With everyone being sick though and some unexpected medical expenses that couldn’t have come at a worse time of year, I was pondering what to do about my birthday supper.  We definitely weren’t going to the casino, and I didn’t really think I could justify any of my other favorite places.  And to be honest, I’m just not feeling up to it anyway, so I hatched a plan.

My birthday is tomorrow, a work day, so the plan was going to require Fred’s approval.  I asked him if he’d mind grilling those steaks after work as my birthday meal since honestly, I’ll likely enjoy my ribeye much more than I’d enjoy spending a lot of money to have someone cook for me.  Sweet man that he is, he said, “It’s your birthday.  Whatever you want to do.” I really do love that man!

So the kids might not be too happy, but this year, I’m not going out to celebrate my birthday.  Fred’s going to grill a ribeye for me, and I think I’m going to make a cheesecake.  I’ve been wanting cheesecake for so long.  Tomorrow will be the perfect day to have some, I think.

After tomorrow’s feast, I’ll be sure to do a separate blog post detailing my experience with the ButcherBox beef.  I’m certain I’ll love it though.  Seems like a perfect way to celebrate my birthday to me!

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Contour Next One Blood Glucose Meter Frustrations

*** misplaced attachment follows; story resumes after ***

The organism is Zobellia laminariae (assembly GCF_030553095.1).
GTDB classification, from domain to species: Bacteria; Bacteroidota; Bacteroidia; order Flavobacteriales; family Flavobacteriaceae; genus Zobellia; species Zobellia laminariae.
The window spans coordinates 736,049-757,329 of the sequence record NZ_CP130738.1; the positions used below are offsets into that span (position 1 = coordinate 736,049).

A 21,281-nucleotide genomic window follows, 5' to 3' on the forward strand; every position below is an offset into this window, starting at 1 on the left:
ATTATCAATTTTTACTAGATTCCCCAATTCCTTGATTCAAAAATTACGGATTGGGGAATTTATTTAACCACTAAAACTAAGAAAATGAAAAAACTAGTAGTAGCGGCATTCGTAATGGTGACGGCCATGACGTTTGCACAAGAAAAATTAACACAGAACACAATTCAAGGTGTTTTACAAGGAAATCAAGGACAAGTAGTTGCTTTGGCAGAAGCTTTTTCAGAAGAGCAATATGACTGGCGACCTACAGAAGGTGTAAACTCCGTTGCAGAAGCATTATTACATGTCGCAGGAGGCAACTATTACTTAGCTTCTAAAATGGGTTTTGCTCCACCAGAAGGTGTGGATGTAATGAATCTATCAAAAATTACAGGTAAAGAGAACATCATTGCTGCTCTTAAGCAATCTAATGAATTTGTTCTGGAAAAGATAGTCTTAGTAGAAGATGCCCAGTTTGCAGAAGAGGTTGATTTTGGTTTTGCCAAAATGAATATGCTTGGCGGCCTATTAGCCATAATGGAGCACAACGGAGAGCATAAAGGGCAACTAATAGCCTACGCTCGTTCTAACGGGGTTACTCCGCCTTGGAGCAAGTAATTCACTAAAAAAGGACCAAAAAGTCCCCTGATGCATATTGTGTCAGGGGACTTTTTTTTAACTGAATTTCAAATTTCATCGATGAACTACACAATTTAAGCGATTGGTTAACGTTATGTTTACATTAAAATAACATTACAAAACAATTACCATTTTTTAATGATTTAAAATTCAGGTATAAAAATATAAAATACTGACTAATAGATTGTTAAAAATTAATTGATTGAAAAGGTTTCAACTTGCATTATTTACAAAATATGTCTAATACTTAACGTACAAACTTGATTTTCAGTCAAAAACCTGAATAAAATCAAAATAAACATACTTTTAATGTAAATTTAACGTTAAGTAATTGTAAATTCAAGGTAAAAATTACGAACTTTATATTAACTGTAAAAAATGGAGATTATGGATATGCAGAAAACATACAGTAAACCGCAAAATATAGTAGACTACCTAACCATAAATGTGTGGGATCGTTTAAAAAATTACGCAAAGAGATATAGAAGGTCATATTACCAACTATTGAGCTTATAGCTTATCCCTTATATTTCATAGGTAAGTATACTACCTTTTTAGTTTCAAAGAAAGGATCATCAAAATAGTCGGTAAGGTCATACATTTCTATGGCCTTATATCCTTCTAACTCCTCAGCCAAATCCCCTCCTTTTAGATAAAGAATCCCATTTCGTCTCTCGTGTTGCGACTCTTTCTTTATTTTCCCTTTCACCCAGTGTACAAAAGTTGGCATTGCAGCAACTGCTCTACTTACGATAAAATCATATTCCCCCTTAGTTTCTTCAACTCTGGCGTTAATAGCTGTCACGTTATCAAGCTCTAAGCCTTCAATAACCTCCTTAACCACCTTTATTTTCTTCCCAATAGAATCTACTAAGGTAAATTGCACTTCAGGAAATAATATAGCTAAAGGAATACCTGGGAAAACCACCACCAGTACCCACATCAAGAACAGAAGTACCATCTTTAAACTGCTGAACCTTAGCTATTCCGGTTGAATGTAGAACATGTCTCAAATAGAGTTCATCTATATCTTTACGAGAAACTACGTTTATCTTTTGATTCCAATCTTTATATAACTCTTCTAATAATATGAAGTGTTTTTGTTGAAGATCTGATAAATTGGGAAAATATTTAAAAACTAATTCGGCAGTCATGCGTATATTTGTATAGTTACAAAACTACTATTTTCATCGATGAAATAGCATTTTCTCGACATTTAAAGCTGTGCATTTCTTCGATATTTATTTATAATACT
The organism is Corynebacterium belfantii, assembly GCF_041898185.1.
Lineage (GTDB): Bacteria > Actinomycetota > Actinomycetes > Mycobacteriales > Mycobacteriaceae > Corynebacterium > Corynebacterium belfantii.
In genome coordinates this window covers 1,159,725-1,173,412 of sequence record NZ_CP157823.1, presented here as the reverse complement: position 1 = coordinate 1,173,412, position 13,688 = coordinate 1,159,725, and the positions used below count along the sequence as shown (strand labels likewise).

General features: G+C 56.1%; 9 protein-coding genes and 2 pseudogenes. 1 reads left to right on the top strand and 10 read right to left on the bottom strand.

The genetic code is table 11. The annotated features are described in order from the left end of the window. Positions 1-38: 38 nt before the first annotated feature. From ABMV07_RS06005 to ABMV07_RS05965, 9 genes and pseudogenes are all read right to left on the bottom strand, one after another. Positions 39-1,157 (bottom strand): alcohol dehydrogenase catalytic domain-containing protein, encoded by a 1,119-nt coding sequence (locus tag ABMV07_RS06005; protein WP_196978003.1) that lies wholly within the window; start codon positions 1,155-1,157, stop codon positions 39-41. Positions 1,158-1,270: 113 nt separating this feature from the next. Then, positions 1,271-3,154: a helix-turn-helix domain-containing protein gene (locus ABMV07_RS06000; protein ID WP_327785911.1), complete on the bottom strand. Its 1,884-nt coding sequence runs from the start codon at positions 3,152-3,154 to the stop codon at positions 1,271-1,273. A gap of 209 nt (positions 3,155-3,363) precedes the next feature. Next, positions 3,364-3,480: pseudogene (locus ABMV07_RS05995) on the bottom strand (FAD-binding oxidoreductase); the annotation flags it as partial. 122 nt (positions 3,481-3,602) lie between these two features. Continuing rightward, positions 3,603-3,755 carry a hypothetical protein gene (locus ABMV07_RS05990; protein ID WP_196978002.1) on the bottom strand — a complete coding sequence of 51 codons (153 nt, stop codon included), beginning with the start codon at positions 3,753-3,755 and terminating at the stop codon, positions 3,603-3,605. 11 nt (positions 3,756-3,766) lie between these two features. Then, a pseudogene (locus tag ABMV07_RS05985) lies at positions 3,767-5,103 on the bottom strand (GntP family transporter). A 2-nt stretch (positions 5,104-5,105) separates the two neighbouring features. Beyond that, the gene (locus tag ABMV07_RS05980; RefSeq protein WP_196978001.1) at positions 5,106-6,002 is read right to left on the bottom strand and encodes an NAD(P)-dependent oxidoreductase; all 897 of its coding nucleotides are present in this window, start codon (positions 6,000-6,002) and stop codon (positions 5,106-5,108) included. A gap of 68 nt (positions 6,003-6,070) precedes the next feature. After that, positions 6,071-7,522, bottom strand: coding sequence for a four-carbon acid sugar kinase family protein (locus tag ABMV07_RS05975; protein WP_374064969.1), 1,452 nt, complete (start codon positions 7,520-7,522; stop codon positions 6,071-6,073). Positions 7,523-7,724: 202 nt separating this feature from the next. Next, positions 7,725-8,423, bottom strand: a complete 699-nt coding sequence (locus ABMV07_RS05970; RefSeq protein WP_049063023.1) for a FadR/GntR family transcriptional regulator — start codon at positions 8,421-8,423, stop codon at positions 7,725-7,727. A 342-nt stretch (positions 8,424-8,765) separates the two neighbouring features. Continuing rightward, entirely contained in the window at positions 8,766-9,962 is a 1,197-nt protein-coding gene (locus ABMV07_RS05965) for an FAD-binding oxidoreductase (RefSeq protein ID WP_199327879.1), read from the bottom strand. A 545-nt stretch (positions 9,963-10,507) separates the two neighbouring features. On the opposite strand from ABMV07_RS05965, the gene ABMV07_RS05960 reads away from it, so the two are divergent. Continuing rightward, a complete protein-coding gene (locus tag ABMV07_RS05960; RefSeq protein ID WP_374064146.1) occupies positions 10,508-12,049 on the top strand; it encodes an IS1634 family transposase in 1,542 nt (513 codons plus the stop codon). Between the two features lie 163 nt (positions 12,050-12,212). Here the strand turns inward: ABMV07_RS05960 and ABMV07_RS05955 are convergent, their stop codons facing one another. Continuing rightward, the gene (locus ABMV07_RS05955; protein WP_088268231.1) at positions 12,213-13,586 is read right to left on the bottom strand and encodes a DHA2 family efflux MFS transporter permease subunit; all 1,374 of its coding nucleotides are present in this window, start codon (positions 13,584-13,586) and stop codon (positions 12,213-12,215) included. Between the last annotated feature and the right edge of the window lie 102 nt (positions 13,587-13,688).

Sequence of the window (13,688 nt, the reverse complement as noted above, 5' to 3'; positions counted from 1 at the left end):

As most of my readers know, I was diagnosed as a Type 2 diabetic back in 2013.  I control my blood sugar with a ketogenic diet, berberine, and Tradjenta.  A critical part of my blood sugar control is self testing though.  So when they stopped making strips for the meter I was using, I got a little antsy.  As a blind person, I HATE shopping for new meters!

Sometime in late August or early September, I happened upon a meter at Wal-Mart.  It was the Contour Next One meter by Ascentia, and it seemed to be the perfect meter for me.  It caught Fred’s eye because he thought I might be able to see the LED display.  (Turns out that I can’t.) It also had the ability to connect to my smart phone via bluetooth so that I could make it accessible to me via Google Talkback.

I brought the meter home, I downloaded the app, and I tried to get started.  It turned out that the app wasn’t entirely accessible to me; there were buttons that Talkback didn’t even recognize.  If I hadn’t had my husband to help me, I wouldn’t have been able to set up the app by myself.

The app’s shortcomings weren’t a huge issue then though.  After Fred got everything set up, I loved the fact that I could take a reading with the meter and the numbers would pop up on my phone screen.  The important parts of the app were accessible to me, so I started collecting data.

Sometime in October though, my meter wouldn’t work with my phone anymore.  I got a little discouraged at first.  In order to use the meter, I’d have to take a reading and then find someone who could read it to me so I could log it.  It was incredibly frustrating.  I still loved how easy the meter was to use, but the sudden loss of accessibility didn’t thrill me.

Finally, this past week, I got sick of it.  I asked my husband if there was something that he could do to help me out.  He puttered around with it and couldn’t get it to work either, so he gave me the support number for the meter.